Could we make it on amix of things like sharing, bartering, charity, or would we destroy each other? Your Thoughts if you care to? Thanks
I'm afraid not. Sharing, bartering etc., are the way commerce works in many poor third world countries. Yes, I think that we could "survive" (if you mean to exist), but there would be too little wealth generated to provide things like medical facilities and research, urban infrastructure or advanced education.
Those who survived the ravages of disease, crime, hunger and lack of opportunities to improve themselves, would continue to exist, and I think "survive" is a good name for that condition.
Many nations are armed with nuclear weapons and before they would accept living in such a condition, they would probably use them on someone else to take what they had. Then, as Pres. Eisenhower said, we'd all be "out in the mud grubbing for worms".
I agree Hugh, I guess I am looking to see if folks will admit the US will also use those weapons too!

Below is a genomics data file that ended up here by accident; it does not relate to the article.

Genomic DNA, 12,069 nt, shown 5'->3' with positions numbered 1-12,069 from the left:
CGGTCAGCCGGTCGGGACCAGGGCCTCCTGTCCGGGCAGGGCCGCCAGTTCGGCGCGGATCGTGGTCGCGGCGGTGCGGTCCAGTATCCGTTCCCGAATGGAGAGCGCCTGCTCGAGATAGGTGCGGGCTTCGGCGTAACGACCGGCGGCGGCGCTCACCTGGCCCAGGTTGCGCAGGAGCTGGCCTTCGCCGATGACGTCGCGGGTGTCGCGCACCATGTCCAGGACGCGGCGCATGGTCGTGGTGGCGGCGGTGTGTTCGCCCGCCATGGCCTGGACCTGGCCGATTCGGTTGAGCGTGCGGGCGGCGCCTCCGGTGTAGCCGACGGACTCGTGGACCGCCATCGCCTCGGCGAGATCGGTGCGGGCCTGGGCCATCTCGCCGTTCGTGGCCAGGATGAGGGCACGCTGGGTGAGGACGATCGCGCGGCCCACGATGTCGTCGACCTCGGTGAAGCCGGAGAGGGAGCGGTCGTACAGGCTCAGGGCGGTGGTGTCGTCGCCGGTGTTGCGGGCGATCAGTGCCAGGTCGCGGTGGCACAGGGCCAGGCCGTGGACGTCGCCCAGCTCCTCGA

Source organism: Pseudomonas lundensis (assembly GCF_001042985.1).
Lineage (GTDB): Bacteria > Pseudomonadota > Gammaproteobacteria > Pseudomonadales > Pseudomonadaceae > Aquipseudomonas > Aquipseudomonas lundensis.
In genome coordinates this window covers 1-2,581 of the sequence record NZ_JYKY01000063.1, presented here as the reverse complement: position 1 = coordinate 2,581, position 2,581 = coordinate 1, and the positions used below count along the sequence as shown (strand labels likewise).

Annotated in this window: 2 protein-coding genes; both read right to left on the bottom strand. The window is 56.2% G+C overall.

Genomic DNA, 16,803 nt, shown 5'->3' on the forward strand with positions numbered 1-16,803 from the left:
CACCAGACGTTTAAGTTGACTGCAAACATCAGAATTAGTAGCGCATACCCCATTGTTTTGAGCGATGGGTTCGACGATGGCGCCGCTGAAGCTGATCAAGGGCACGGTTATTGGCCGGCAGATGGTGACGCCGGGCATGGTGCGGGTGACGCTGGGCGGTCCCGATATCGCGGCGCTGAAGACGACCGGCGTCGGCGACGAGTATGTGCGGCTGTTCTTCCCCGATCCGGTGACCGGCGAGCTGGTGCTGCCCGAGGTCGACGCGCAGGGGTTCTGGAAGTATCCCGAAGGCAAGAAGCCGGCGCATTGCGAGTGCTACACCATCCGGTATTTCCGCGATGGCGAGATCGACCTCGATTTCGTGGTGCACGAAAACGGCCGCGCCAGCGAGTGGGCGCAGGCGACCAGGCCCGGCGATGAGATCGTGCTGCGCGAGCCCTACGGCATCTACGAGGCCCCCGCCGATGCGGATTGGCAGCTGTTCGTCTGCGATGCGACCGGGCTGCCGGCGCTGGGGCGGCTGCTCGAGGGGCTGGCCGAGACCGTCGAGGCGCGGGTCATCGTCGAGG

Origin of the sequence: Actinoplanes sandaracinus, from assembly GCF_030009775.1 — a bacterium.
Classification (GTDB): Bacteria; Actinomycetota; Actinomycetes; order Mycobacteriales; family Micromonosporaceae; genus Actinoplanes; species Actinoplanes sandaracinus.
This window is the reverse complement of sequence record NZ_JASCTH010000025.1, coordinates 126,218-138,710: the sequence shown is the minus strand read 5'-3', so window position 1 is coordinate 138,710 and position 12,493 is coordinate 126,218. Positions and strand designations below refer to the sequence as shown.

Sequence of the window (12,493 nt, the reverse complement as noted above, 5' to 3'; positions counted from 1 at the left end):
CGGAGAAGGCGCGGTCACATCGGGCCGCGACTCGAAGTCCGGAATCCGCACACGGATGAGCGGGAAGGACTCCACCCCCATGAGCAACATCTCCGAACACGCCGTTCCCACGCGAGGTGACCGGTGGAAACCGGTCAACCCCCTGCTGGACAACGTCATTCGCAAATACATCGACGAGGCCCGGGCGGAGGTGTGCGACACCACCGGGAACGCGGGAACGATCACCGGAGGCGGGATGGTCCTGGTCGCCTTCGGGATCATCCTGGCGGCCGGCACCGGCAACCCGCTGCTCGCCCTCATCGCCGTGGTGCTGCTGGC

I don't think that anyone would use Nukes casually but as nations vie for diminishing resources for growing populations, conflict might lead to war which might lead to nuclear attack.
Would the U.S. use a nuke first? I doubt it since the U.S. has missle defense capabilities and wouldn't necessarily have to. However, who knows?
This Middle East has made me think about when a time may be possible where Goverment structures can not sustain nations, even like the US.
Could we do as maybe anchient societies did, the top 10% goes in a wearhouse for the mass and the rest is yours to use tyrade with, help others etc. I wounder about us as a nation now, I really do